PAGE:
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Media Availability with Secretary Panetta

By The Pentagon, The Pentagon - October 4, 2011

             SECRETARY OF DEFENSE LEON PANETTA:  Good afternoon.  It is -- it's, for me, a pleasure to be able to be back in Cairo.  I've been here before in my past capacity as director of the CIA, but this is my first visit to Cairo as Secretary of Defense.  And I'd like to thank Ambassador Patterson for joining us here.  Anne Patterson and I also go back to the work we did together in Pakistan and I can't tell you what a great honor it was to work with her.  She's one of our country's outstanding ambassadors and it's always a pleasure to be able to have the opportunity to be able to work with her. 

            I've just completed a very fruitful set of discussions with Field Marshal Tantawi, Prime Minister Sharaf and Director Muwafi.  Our conversations focused on the military's efforts to oversee a credible and transparent transition, and it also focused on maintaining our strong and enduring defense relationship, particularly in light of the dynamic events that are going on in the region.  I expressed my desire to see an orderly, peaceful and legitimate transition to a democratic system of government. 

            It's extremely important for the stability of this region that Egypt be able to develop a strong democracy for the future and meet the aspirations of the Egyptian people.  In many ways, the dramatic changes we've seen in the Middle East in part had their birth here in Egypt.  And because Egypt has always represented, I think, a very pivotal nation in this region it's very important that Egypt set the path forward.  I think it would be a tremendous signal to the rest of the region to try to move in the right direction as a result of the changes taking place. 

            I have -- I really do have full confidence in the process that the Egyptian military is overseeing.  I think they're making good progress.  I expressed my personal appreciation for their role in helping the Egyptian people be able to transition to a new political future and one that includes free and fair elections later this year.  The beginning of that process begins later this year.  

            My discussions today left me convinced that the Egyptian people, I believe, will succeed in the democratic transition.  As President Obama has said, the United States is firmly committed to helping them through this transition.  It was -- it was an honor for me to have the opportunity to place a wreath at the Tomb of the Unknown Soldier and the tomb of Anwar Sadat -- lives that were given for the cause of peace, and now the people of Egypt have the opportunity to build on that important legacy that Anwar Sadat established. 

            We also remain committed to a strong military-to-military relationship.  It is firmly in America's interest to provide the Egyptian military with the support it needs to confront shared threats and help further regional security and stability.  There continue to be threats in this region, obviously a continuing effort to deal with counterterrorism, continuing concerns over nuclear proliferation in this region, and there continue now to be growing threats in the Sinai that need to be dealt with.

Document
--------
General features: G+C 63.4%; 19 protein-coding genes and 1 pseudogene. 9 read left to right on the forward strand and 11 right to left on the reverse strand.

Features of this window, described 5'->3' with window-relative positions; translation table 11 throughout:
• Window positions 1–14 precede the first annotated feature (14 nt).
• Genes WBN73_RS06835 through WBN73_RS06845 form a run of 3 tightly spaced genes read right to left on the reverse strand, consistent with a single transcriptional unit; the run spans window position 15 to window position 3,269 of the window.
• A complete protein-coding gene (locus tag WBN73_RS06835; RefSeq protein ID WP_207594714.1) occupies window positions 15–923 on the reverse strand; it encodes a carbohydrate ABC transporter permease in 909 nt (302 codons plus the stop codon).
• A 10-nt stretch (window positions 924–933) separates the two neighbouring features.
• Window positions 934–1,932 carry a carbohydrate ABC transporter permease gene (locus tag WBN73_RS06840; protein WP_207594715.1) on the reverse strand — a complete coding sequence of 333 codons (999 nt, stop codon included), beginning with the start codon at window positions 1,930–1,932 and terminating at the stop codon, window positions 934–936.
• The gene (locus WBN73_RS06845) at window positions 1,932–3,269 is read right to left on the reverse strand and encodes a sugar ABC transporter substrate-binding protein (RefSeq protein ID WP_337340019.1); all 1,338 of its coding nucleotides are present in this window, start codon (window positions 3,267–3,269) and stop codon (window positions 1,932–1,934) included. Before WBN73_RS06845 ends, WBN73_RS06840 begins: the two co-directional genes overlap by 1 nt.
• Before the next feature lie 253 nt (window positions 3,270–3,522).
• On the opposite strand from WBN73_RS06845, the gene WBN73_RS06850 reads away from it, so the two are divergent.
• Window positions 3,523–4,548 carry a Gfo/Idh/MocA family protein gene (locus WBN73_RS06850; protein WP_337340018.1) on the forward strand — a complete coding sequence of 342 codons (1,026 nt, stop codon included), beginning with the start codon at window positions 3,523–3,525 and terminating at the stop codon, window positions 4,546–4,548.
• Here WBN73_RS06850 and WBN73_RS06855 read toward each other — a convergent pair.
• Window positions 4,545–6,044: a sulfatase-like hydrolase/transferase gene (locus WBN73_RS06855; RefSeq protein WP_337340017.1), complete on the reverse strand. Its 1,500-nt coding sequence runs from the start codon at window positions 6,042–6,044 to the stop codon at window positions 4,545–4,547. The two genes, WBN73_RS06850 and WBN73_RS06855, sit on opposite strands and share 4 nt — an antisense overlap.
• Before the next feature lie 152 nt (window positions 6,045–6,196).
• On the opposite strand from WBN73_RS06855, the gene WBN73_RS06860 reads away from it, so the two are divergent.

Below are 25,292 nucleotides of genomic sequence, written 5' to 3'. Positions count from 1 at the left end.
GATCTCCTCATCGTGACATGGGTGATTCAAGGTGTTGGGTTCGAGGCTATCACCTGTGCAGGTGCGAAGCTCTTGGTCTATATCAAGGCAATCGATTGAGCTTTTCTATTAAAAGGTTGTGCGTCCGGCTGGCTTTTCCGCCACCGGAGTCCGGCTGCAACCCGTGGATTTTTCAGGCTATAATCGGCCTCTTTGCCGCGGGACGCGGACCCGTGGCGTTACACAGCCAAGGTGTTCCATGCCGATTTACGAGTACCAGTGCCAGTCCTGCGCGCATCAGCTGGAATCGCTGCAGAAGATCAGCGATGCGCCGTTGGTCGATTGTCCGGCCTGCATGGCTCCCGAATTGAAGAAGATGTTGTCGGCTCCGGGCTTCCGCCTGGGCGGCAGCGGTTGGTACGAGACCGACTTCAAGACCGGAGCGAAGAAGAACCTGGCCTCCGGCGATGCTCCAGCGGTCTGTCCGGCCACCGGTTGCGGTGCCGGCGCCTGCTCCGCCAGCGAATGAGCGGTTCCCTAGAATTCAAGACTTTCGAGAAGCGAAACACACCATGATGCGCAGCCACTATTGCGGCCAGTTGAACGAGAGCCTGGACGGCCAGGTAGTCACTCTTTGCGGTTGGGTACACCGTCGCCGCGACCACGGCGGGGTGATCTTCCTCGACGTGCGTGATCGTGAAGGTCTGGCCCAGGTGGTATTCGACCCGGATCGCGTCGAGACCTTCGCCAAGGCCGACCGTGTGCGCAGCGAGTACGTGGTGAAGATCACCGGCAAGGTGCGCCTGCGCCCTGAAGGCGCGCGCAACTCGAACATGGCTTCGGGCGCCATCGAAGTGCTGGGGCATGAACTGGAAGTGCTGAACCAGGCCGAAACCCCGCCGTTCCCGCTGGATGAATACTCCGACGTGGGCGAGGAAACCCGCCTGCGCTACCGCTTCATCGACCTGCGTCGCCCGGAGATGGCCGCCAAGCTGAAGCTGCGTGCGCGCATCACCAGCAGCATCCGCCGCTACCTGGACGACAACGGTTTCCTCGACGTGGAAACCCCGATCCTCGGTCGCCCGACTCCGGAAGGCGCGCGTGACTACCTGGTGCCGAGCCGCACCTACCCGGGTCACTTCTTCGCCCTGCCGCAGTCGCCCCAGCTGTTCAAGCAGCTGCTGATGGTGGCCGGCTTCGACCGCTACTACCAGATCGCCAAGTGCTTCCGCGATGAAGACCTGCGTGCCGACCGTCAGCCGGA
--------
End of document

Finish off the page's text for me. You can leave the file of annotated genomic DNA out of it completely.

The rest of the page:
Achieving stability, of course, ultimately requires a government that responds to the people.  This has been a remarkable year for the Egyptian people, and I have the deepest respect for their bravery and for their commitment in bringing about the important changes that we're seeing.  In establishing a new democracy I believe Egypt will not only remain pivotal in this region but can be very key to establishing, hopefully, similar democracies throughout this area.  I think that would be important for the future, important for peace and important for the people of this region.  Anne? 

            AMBASSADOR ANNE PATTERSON:  Let me just welcome Secretary Panetta here.  He's one of our nation's most experienced and dedicated public servants, so it's always an honor to have him here at this -- particularly at this time in Egypt history, and his visit is a part of an extended U.S. engagement with Egypt to encourage the transition to democracy, to emphasize and to reaffirm the -- 

            SEC. PANETTA:  (Inaudible.)

            AMB. PATTERSON:  Yeah. 

            (Laughter.) 

            AMB. PATTERSON:  -- military-to-military relationship and we certainly welcome this proactive American engagement Thank you. 

            MODERATOR:  OK.  Let's open it up to questions.  If you could identify yourselves, that would be good.

            Q:  Yeneta Baheen from Youm 7 newspaper -- there has been a lot of reports saying that this visit is particularly about having this deal between the Egyptian authorities and the American authorities about the spy, Ilan Grapel.  So if you can elaborate more about this issue -- thank you. 

            SEC. PANETTA:  I heard the same rumors when I, in fact, was visiting in Israel that that was the case "“ but I have not, frankly, done anything or was involved in any direct negotiations with regards to that issue.  So we have expressed our concerns about his treatment and have urged that ultimately he be released, and we raised that issue today, as a matter of fact, in discussions and we're confident that ultimately the Egyptian government will deal with that issue. 

            Q:  I want to know what is your assessment of the security situation in Sinai.  Last week, U.S. Embassy issued a warning for the U.S. citizens not to go towns that [share] borders with Israel.  So would you please shed light on this issue?  Thank you.